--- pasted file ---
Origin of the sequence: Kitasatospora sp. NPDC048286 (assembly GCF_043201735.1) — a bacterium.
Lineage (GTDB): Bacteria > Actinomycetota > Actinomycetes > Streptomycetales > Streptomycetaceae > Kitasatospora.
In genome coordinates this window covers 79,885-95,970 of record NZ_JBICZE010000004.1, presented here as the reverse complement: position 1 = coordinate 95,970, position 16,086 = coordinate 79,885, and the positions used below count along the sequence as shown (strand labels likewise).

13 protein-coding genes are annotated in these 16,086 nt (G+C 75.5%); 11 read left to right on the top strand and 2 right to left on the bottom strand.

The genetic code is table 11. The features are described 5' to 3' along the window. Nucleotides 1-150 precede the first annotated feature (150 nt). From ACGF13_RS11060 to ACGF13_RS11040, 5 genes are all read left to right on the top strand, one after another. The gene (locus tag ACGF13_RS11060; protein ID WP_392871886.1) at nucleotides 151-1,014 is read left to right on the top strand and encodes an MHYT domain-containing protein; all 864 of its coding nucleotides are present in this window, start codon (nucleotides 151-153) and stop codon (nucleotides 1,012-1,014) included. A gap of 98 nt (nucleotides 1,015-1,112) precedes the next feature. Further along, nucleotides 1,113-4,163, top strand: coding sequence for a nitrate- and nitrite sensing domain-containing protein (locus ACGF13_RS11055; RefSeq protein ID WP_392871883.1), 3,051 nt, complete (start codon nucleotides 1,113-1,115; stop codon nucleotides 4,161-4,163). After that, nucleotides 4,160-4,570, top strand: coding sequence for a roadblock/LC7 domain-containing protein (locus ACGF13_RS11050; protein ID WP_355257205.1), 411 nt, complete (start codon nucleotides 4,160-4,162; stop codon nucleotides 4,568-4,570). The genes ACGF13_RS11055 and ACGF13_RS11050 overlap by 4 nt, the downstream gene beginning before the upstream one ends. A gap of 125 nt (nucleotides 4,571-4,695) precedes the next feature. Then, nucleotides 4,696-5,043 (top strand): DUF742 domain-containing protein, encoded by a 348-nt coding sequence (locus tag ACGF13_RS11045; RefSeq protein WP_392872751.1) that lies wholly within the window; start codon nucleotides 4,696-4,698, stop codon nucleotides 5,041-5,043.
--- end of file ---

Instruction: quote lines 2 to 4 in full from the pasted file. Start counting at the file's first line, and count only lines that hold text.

Lineage (GTDB): Bacteria > Actinomycetota > Actinomycetes > Streptomycetales > Streptomycetaceae > Kitasatospora.
In genome coordinates this window covers 79,885-95,970 of record NZ_JBICZE010000004.1, presented here as the reverse complement: position 1 = coordinate 95,970, position 16,086 = coordinate 79,885, and the positions used below count along the sequence as shown (strand labels likewise).

13 protein-coding genes are annotated in these 16,086 nt (G+C 75.5%); 11 read left to right on the top strand and 2 right to left on the bottom strand.